From that moment on, Parry dedicated himself to the dream of playing football again. And it looks like he might just accomplish that goal. Here's a quote from this fine athlete, a sentiment that provides some insight into how Parry looks at life: "It has been rough" he said, "but humor helps and I don't think people need to be brought down. It's my situation. What good is it going to do to make other people feel bad that I'm hurt? There are two things you can do: Make the best of it or do nothing and be bummed out all the time. That's not a way to live. Life's so short as it is. You've got to be happy and try to make the best of it."
Then there's a young man named Pat Tillman, whose story first appeared July 14 in the New York Times. It tells of a 25-year-old professional football player who abandoned a career in the National Football League in hopes of becoming a U.S. Army Ranger. The Rangers are a Special Forces' light infantry unit and one of the most storied military organizations in the world. The pay differential will be dramatic-with the Arizona Cardinals, Tillman made at least $1.2 million per year. His salary with the Rangers will be about $20,000. According to the article, Tillman is the first NFL player since World War II to voluntarily leave the game for military service.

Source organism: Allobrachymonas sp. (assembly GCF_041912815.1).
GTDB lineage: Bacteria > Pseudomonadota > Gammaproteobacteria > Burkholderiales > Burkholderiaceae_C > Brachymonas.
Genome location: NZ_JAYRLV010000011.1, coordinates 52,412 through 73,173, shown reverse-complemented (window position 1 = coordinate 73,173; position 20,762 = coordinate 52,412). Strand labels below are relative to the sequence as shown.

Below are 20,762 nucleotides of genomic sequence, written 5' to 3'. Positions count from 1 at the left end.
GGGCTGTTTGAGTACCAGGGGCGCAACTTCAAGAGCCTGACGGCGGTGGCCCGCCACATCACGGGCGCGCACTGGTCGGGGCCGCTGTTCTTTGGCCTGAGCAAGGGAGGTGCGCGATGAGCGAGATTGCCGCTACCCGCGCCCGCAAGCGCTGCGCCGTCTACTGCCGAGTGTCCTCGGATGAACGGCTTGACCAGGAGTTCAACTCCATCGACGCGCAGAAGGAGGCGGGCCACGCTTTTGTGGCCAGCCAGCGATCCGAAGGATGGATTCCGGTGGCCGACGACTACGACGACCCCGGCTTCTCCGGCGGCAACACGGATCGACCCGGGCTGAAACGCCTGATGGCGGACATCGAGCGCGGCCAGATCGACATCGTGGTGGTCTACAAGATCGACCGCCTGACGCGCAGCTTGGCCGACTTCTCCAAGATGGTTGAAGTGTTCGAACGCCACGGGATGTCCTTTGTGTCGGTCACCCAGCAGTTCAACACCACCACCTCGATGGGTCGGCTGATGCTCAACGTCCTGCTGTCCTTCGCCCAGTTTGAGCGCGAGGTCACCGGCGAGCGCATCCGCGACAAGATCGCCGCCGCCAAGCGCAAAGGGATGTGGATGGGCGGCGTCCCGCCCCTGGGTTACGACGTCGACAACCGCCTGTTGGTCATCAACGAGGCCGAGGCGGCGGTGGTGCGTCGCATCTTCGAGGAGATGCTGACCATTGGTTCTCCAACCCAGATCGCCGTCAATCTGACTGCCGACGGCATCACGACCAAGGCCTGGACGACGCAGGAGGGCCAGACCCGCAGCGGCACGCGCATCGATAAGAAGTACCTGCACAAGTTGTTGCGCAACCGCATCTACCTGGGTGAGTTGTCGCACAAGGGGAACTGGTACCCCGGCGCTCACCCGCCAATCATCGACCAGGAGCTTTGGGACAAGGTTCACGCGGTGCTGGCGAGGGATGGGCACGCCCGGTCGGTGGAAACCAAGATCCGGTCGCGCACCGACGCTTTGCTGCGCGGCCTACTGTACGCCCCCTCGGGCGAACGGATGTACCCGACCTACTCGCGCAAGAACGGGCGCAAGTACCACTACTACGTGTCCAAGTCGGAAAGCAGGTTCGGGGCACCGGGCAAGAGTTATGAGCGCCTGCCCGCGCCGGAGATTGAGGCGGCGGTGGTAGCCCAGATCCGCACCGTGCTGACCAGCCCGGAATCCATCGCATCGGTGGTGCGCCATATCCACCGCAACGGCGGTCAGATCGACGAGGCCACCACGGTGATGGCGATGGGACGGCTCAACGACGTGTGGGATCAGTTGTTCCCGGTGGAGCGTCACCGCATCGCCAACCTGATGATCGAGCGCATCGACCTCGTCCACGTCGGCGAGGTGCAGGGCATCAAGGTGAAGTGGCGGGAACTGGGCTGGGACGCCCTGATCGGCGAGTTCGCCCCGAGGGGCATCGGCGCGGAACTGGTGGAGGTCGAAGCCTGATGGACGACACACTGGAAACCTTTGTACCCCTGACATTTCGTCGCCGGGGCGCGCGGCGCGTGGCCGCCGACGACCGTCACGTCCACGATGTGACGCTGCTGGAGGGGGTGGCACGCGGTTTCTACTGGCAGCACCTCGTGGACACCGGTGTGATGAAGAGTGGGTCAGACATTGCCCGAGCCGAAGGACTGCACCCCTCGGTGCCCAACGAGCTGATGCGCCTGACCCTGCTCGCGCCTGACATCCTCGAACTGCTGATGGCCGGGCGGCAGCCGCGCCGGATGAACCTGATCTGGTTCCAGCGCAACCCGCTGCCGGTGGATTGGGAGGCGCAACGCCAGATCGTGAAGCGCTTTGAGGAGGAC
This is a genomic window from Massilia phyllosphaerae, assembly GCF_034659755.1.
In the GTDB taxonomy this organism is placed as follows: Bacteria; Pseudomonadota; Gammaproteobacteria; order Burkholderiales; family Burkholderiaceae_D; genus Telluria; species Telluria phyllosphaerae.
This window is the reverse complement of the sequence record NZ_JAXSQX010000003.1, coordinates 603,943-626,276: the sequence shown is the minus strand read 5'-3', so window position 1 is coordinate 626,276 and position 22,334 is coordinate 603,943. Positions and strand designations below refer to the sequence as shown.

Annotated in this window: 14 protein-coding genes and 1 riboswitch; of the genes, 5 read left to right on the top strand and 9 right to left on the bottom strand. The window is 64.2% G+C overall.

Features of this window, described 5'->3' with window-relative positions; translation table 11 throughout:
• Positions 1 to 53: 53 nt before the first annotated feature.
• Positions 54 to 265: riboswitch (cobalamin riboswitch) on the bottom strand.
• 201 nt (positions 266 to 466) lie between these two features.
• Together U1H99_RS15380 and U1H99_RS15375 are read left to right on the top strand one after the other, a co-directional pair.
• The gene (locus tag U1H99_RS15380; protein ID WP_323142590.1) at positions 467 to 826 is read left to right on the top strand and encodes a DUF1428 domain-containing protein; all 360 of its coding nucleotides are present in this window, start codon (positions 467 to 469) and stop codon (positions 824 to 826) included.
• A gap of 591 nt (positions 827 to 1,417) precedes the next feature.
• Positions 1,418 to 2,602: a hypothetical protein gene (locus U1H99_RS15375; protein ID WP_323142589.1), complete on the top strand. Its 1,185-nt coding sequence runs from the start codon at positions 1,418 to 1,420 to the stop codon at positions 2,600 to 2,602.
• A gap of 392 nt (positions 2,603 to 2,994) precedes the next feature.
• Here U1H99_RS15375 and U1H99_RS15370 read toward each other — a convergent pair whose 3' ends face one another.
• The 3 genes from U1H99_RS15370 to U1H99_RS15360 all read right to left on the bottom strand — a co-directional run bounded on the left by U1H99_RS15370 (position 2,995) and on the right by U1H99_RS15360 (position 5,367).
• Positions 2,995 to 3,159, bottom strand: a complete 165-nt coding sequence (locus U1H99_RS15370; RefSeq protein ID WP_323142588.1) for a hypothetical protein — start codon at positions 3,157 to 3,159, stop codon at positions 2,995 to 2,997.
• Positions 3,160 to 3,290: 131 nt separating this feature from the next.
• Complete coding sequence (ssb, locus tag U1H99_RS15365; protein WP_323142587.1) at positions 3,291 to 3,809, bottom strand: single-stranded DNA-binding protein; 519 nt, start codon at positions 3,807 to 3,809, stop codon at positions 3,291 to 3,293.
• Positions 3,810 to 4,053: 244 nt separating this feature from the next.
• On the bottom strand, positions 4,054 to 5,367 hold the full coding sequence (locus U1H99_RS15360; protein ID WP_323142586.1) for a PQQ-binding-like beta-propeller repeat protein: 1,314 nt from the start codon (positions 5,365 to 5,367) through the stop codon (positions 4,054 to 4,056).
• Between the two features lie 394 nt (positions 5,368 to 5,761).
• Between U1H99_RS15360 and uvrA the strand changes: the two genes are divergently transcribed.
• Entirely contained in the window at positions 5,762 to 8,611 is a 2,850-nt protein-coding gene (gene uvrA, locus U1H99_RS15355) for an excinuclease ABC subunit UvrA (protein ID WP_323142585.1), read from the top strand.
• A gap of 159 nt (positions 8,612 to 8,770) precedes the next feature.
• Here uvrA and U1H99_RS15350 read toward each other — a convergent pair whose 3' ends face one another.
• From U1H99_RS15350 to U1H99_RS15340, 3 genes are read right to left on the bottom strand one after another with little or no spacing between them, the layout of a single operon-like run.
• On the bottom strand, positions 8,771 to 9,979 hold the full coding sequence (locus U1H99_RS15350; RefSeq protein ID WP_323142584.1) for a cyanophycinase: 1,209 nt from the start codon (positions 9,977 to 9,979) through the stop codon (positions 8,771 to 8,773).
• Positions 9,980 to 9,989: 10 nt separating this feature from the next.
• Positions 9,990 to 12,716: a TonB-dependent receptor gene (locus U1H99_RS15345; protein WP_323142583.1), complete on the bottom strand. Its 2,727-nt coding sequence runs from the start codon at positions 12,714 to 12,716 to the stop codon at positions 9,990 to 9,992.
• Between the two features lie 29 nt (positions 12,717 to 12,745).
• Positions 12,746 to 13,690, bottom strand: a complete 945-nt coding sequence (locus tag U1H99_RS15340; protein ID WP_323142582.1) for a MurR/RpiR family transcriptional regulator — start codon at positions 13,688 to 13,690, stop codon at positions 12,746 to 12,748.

So far, Tillman has declined to comment on his career move for fear it will be interpreted as a publicity stunt. But close friends say he was deeply affected by the terrorist attacks of 9-11. Furthermore, it is rumored that one of Tillman's close friends died in the attack, but no one knows for sure. Neither Tillman nor his brother, Kevin-a former minor-league baseball player with the Cleveland Indians organization, who joined the Army with his sibling-is talking. The point is that Tillman is a person who marches to his own drummer and is willing to make sacrifices to follow his beliefs.
We all know people who display character through their actions. Keller, Parry and Tillman are only three examples of this kind of individual. To me, character is more important than any other human trait. I know people who think the keys to success are a diploma from a prestigious college, a big annual salary and a closet packed with the latest designer clothing. They're wrong. Some of the most highly educated, wealthy and well-dressed people you can imagine have a tiny amount of character. On the other hand, I've encountered individuals who have little education, very few material possessions and a simple wardrobe who have an abundance of character. These are the kinds of people I love being with. As somebody once said, "Never judge a book by its cover."
Class and character go together,